Accounting firms are reporting the use of Artificial Intelligence in their auditing and advisory functions, citing benefits such as time savings, faster data analysis, increased levels of accuracy, more in-depth insight into business processes, and enhanced client service. AI, an emerging technology that aims to mimic the cognitive skills and judgment of humans, promises competitive advantages to the adopter. As a result, all the Big 4 firms are reporting its use and their plans to continue with this innovation in areas (...) such as audit planning risk assessments, tests of transactions, analytics, and the preparation of audit work-papers, among other uses. As the uses and benefits of AI continue to emerge within the auditing profession, there is a gradual awakening to the fact that unintended consequences may also arise. Thus, we heed to the call of numerous researchers to not only explore the benefits of AI but also investigate the ethical implications of the use of this emerging technology. By combining two futuristic ethical frameworks, we forecast the ethical implications of the use of AI in auditing, given its inherent features, nature, and intended functions. We provide a conceptual analysis of the practical ethical and social issues surrounding AI, using past studies as well as our inferences based on the reported use of the technology by auditing firms. Beyond the exploration of these issues, we also discuss the responsibility for the policy and governance of emerging technology. (shrink)
Studies in the psychology of visual expertise have tended to focus on a limited set of expert domains, such as radiology and athletics. Conclusions drawn from these data indicate that experts use parafoveal vision to process images holistically. In this study, we examined a novel, as-of-yet-unstudied class of visual experts—architects—expecting similar results. However, the results indicate that architects, though visual experts, may not employ the holistic processing strategy observed in their previously studied counterparts. Participants (n = 48, 24 architects, 24 (...) naïve) were asked to find targets in chest radiographs and perspective images. All images were presented in both gaze-contingent and normal viewing conditions. Consistent with a holistic processing model, we expected two results: (1) architects would display a greater difference in saccadic amplitude between the gaze- contingent and normal conditions, and (2) architects would spend less time per search than an undergraduate control group. We found that the architects were more accurate in the perspectival task, but they took more time and displayed a lower difference in saccadic amplitude than the controls. Our research indicates a disjunctive conclusion. Either architects are simply different kinds of visual experts than those previously studied, or we have generated a task that employs visual expertise without holistic processing. Our data suggest a healthy skepticism for across-the-board inferences collected from a single domain of expertise to the nature of visual expertise generally. More work is needed to determine whether holism is a feature of all visual expertise. (shrink)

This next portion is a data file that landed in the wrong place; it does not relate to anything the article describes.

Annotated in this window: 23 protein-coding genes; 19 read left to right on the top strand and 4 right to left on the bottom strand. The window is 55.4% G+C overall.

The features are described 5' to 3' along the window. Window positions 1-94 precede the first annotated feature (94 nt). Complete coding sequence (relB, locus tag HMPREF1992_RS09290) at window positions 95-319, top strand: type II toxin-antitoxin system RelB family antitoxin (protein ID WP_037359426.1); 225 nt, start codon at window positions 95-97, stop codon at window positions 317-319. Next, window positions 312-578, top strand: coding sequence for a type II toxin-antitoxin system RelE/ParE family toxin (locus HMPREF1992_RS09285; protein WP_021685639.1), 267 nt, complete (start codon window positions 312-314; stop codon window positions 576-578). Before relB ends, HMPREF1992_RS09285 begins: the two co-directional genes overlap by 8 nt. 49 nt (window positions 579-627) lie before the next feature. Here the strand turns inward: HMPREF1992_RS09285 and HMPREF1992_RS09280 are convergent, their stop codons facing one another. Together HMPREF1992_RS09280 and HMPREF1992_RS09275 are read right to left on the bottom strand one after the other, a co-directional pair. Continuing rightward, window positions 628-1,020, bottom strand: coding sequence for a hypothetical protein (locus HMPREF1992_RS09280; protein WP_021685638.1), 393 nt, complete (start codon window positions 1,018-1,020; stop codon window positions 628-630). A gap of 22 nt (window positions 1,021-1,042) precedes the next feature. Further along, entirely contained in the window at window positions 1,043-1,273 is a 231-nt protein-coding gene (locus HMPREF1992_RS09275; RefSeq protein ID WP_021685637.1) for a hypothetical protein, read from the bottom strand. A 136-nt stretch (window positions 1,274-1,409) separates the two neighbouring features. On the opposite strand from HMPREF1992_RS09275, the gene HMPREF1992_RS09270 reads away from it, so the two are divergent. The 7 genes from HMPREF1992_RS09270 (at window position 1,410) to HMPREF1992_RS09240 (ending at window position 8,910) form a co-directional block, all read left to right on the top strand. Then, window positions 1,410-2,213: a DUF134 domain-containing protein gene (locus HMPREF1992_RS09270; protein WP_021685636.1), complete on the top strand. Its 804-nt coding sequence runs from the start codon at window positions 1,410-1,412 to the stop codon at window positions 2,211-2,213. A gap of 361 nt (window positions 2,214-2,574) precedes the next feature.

We propose that culture affects people through their perceptions of what is consensually believed. Whereas past research has examined whether cultural differences in social judgment are mediated by differences in individuals’ personal values and beliefs, we investigate whether they are mediated by differences in individuals’ perceptions of the views of people around them. We propose that individuals who perceive that traditional views are culturally consensual (e.g., Chinese participants who believe that most of their fellows hold collectivistic values) will themselves behave (...) and think in culturally typical ways. Four studies of previously well-established cultural differences found that cultural differences were mediated by participants’ perceived consensus as much as by participants’ personal views. This held true for cultural differences in the bases of compliance (Study 1), attributional foci (Study 2), and counterfactual thinking styles (Study 3). To tease apart the effect of consensus perception from other possibly associated individual differences, Study 4 experimentally manipulated which of two cultures was salient to bicultural participants and found that judgments were guided by their perception of the consensual view of the salient culture. (shrink)